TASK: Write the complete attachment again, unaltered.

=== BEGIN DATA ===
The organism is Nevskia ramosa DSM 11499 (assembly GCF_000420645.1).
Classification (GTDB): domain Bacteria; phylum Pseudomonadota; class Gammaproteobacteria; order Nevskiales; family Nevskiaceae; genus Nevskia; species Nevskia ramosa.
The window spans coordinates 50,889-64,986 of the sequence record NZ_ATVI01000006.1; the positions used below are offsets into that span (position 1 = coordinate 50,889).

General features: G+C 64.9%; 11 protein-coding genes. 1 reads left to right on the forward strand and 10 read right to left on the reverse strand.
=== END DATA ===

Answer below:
The organism is Nevskia ramosa DSM 11499 (assembly GCF_000420645.1).
Classification (GTDB): domain Bacteria; phylum Pseudomonadota; class Gammaproteobacteria; order Nevskiales; family Nevskiaceae; genus Nevskia; species Nevskia ramosa.
The window spans coordinates 50,889-64,986 of the sequence record NZ_ATVI01000006.1; the positions used below are offsets into that span (position 1 = coordinate 50,889).

General features: G+C 64.9%; 11 protein-coding genes. 1 reads left to right on the forward strand and 10 read right to left on the reverse strand.